9:36 p.m.: Jarrod Washburn gave up a two-run homer to left by Chase Headley in the seventh, then was sent back out to start the eighth inning with his pitch count at 98. He’s got a 4-2 lead.
In the more interesting left on base stats, the M’s stranded one more in the eighth and have now left a season-high 15 on tonight. That’s one shy of the team record, done on four other occasions — the last being in 2004. Stay tuned.
Yes, that’s interim GM Lee Pelekoudas working the phones, trying to convince folks Richie Sexson can still do more than hit singles. And other stuff as well, I’m sure.
9:02 p.m.: The Mariners had stranded 12 baserunners over the first five innings, but got one home in the sixth to take a 4-0 lead. Richie Sexson, who has reached base three times tonight, drew a one-out walk, then scored all the way from first on a double to deep left center by Kenji Johjima. But with one out and Johjima on third base — after a passed ball — Yuniesky Betancourt fouled off a suicide squeeze bunt attmept, then later struck out. San Diego then intentionally walked Wille Bloomquist (!!!!) — when has that ever happened? — to get to Jarrod Washburn. The later stranded two more baserunners by grounding out. So, that’s 14 LOB by Seattle. The MLB record is 20, shared by four AL teams (Boston twice). In the NL, the record is 18. The record by one team in a double-header is 29. So, you can see, the M’s have stranded quite a few. Still not at their season high of 15 though. That was set on April 1 against Texas. Yes, Game 2 of the 2008 season. That boded real well for things to come, didn’t it?
Washburn has pitched well tonight. He’s allowed only three hits — all singles — as we head to the bottom of the sixth. He’s retired 13 of his last 14 batters.
8:27 p.m.: The Mariners finally found the scoreboard and lead 3-0 as we head to the bottom of the fourth. A disastrous outing for Padres starter Randy Wolf, who made it through 3 1/3 innings before getting pulled. Wolf allowed eight hits and five walks and threw 97 pitches. Yet somehow, he allowed only two earned runs. A third Seattle run was unearned after an error in the fourth by center fielder Jody Gerut.
Seattle does not have an extra-base hit in this game. But a pair of one-out singles by Ichiro and Jose Lopez was followed by an RBI single from Raul Ibanez. Gerut bobbled the ball in center, allowing both runners to move up a base to second and third. They came home to score on a bounding single up the middle by Adrian Beltre. When I say “bounding” I mean it. That’s two balls the Padres infield has allowed to go up the middle for hits when they bounced a good four times. Not impressive. Anyhow, the M’s break through for Jarrod Washburn.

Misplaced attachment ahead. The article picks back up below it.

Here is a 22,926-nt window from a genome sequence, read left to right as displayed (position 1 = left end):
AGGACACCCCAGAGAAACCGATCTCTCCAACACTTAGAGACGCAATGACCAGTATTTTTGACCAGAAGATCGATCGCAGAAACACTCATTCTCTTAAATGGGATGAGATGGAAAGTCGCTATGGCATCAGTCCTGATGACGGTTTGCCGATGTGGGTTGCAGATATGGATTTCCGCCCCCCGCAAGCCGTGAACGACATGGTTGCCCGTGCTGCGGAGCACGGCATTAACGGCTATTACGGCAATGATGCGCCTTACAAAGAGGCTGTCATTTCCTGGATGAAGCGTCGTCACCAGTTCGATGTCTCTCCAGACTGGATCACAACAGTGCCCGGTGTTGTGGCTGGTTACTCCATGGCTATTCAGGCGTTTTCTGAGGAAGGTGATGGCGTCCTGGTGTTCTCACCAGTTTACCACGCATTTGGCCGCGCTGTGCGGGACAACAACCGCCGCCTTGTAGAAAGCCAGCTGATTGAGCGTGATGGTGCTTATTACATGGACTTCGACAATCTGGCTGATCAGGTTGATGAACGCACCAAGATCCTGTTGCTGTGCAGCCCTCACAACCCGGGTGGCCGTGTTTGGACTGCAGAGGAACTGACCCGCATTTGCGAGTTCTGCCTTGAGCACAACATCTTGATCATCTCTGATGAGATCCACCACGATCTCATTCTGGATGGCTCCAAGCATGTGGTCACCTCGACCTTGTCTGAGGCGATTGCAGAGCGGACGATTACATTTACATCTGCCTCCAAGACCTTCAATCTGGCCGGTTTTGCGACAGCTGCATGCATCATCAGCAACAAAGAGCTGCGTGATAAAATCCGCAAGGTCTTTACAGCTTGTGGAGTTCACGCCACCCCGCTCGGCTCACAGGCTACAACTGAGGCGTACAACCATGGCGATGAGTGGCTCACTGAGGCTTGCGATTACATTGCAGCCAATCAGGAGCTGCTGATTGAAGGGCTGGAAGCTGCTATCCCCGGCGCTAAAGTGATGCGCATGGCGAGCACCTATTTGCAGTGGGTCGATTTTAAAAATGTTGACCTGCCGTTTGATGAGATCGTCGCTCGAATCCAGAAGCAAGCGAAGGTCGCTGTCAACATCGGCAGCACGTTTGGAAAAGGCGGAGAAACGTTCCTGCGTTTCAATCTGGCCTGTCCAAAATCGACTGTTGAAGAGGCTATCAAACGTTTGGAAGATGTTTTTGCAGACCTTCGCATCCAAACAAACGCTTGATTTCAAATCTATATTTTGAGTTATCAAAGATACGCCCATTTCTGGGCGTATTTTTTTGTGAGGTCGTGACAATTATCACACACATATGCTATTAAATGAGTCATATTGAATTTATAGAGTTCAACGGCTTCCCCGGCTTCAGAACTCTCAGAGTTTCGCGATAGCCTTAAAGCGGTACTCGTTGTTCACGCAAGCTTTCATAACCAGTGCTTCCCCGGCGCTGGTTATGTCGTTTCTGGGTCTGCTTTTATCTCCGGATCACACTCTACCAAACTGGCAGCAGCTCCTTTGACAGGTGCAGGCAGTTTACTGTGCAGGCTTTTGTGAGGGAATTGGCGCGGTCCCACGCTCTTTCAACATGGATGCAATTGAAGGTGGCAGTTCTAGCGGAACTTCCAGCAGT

7:52 p.m.: Make it eight runners stranded in three innings by the Mariners. Singles by Richie Sexson (!) and Kenji Johjima put two on with one out. But Yuniesky Betancourt, deftly avoiding the double play, popped out to the first baseman. Willie Bloomquist then hit the ball hard, but right at second baseman Edgar Martinez (uh, make that Gonzalez) to end the rally. I was hoping to see Bloomquist walk on the 3-1 pitch, just to see if Jarrod Washburn would make the inning’s final out and allow the M’s to not score after loading the bases in three straight innings. Oh well. Bloomquist beat him to it.
Speaking of Washburn, he’s through two scoreless innings, retiring the last four in a row.
7:39 p.m.: So, that’s now two innings, six runners left on base by the Mariners. Seattle once again loaded the bases on a single, by Ichiro, and two more Randy Wolf walks. But with two out, Raul Ibanez popped out to left field. Yes, I mean popped. The ball flew weakly off his bat. The M’s might have had a better fate had Jarrod Washburn been able to get a bunt down with one out. But instead, with a runner on first, he popped out foul to first baseman Adrian Gonzalez. Still scoreless.
7:35 p.m.: Big start for Jarrod Washburn tonight. He does well against these types of clubs. Meaning the NL version, where he gets a big of a breather against the bottom third of the order. Anyhow, Washburn can up his trade value a little more if he can keep up the role he’s been on of late. He’s allowed two earned runs or less in his last three starts, going six innings in two and 5 2/3 in the other.
One inning is already in the books, with these two clubs, among baseball’s bottom feeders, stranding five runners combined in their respective turns at-bat. Seattle had the bases loaded with one out in the first inning on a Jose Loipez single and respective Randy Wolf walks to Raul Ibanez and Adrian Beltre. But Richie Sexson came up and went down swinging. So, tell me, anything go on during that week I was away? This feels like when you stop watching a soap opera for a month or two, tune back in and the same plot is still going on.
Anyhow, Kenji Johjima struck out after that. You can change the GM, change the manager, even change the uniforms to retro. But on some teams, the song will always remain the same until you change the players.